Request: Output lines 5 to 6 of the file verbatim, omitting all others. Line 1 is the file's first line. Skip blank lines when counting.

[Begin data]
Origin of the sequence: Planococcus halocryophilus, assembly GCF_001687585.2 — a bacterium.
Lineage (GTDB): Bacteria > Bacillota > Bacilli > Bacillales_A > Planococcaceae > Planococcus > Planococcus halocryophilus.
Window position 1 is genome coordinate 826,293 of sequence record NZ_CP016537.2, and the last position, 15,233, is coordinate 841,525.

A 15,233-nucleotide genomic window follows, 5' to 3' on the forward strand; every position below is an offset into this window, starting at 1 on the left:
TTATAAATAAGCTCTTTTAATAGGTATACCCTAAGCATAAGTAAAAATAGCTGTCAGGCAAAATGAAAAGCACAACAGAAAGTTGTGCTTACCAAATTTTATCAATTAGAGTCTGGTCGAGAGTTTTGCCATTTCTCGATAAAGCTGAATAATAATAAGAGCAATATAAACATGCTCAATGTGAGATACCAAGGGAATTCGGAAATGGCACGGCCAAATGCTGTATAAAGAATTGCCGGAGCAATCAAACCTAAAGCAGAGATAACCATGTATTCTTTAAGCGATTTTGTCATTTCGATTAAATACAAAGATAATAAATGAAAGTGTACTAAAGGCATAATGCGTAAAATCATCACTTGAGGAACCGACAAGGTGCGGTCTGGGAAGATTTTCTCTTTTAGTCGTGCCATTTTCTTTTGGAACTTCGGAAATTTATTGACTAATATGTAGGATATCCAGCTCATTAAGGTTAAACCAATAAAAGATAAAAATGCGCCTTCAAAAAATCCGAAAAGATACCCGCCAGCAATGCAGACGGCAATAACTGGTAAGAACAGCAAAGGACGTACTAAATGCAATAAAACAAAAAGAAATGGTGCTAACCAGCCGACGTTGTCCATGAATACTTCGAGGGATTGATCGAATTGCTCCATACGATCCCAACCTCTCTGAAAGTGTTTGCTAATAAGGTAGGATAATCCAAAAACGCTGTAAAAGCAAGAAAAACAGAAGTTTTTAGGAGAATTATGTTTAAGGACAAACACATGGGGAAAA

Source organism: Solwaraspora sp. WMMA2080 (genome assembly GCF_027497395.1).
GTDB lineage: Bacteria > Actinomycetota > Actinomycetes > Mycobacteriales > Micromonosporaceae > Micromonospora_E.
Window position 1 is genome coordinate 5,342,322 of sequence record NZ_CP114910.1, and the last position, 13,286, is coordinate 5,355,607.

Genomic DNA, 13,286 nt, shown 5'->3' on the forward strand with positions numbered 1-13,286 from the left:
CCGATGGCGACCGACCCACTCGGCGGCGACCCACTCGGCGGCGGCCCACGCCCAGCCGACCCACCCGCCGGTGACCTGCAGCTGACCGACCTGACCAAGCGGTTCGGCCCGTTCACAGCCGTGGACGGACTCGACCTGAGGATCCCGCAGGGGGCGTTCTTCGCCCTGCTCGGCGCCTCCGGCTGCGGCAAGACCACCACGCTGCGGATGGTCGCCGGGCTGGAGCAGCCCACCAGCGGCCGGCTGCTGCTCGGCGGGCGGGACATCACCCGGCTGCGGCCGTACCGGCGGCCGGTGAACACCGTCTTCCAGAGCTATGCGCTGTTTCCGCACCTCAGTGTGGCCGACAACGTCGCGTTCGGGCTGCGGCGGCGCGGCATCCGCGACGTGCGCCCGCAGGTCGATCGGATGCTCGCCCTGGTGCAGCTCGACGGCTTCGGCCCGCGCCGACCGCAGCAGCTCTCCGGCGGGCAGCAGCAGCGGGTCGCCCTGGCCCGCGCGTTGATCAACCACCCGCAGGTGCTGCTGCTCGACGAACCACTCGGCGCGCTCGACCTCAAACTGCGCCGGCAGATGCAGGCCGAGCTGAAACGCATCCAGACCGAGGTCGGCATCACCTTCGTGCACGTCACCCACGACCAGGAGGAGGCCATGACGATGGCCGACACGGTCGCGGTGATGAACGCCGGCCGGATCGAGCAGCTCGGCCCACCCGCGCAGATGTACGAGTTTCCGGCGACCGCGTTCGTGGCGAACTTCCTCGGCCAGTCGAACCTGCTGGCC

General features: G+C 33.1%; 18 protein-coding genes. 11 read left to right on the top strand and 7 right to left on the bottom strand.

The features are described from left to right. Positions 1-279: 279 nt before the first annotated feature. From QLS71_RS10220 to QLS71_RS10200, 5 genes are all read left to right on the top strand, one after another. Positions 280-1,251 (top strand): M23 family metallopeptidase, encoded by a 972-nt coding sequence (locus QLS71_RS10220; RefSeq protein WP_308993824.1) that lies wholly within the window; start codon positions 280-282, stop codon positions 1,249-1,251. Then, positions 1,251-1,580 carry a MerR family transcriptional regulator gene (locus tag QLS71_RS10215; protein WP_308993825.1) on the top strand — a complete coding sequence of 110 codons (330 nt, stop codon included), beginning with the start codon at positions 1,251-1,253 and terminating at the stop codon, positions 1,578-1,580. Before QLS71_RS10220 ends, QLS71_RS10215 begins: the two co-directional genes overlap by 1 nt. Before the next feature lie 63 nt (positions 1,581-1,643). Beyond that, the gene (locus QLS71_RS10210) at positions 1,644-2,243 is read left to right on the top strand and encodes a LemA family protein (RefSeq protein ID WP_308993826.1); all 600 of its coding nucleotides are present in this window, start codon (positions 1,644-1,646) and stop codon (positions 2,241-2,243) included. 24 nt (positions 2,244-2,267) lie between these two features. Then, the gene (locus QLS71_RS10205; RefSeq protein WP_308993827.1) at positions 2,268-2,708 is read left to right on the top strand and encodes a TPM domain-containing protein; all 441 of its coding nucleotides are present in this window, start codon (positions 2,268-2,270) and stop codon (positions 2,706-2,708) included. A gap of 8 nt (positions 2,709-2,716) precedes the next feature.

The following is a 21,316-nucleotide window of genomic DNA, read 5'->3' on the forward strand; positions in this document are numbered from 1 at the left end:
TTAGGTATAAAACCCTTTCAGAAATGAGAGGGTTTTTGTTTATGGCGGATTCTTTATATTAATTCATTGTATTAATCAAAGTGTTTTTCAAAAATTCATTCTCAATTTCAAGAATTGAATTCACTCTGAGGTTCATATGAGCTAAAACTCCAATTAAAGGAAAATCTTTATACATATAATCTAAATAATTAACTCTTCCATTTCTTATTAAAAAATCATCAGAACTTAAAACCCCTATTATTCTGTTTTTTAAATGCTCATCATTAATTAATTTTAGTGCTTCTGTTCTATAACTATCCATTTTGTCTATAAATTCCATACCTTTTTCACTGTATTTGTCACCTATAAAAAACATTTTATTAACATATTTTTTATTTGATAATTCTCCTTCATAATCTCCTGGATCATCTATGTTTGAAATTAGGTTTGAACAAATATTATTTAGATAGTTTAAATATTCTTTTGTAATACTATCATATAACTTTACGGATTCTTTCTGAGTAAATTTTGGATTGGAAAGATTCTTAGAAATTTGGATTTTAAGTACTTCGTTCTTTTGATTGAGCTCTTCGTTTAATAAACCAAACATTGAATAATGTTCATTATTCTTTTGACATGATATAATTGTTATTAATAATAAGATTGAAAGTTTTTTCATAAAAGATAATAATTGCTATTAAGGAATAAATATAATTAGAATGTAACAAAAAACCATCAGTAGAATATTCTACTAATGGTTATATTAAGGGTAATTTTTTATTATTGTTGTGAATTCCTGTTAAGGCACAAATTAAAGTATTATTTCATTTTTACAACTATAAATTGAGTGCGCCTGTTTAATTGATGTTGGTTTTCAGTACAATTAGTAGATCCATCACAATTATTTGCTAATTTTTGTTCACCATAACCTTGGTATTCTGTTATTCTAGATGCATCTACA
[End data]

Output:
TTATAAATAAGCTCTTTTAATAGGTATACCCTAAGCATAAGTAAAAATAGCTGTCAGGCAAAATGAAAAGCACAACAGAAAGTTGTGCTTACCAAATTTTATCAATTAGAGTCTGGTCGAGAGTTTTGCCATTTCTCGATAAAGCTGAATAATAATAAGAGCAATATAAACATGCTCAATGTGAGATACCAAGGGAATTCGGAAATGGCACGGCCAAATGCTGTATAAAGAATTGCCGGAGCAATCAAACCTAAAGCAGAGATAACCATGTATTCTTTAAGCGATTTTGTCATTTCGATTAAATACAAAGATAATAAATGAAAGTGTACTAAAGGCATAATGCGTAAAATCATCACTTGAGGAACCGACAAGGTGCGGTCTGGGAAGATTTTCTCTTTTAGTCGTGCCATTTTCTTTTGGAACTTCGGAAATTTATTGACTAATATGTAGGATATCCAGCTCATTAAGGTTAAACCAATAAAAGATAAAAATGCGCCTTCAAAAAATCCGAAAAGATACCCGCCAGCAATGCAGACGGCAATAACTGGTAAGAACAGCAAAGGACGTACTAAATGCAATAAAACAAAAAGAAATGGTGCTAACCAGCCGACGTTGTCCATGAATACTTCGAGGGATTGATCGAATTGCTCCATACGATCCCAACCTCTCTGAAAGTGTTTGCTAATAAGGTAGGATAATCCAAAAACGCTGTAAAAGCAAGAAAAACAGAAGTTTTTAGGAGAATTATGTTTAAGGACAAACACATGGGGAAAA

Source organism: Solwaraspora sp. WMMA2080 (genome assembly GCF_027497395.1).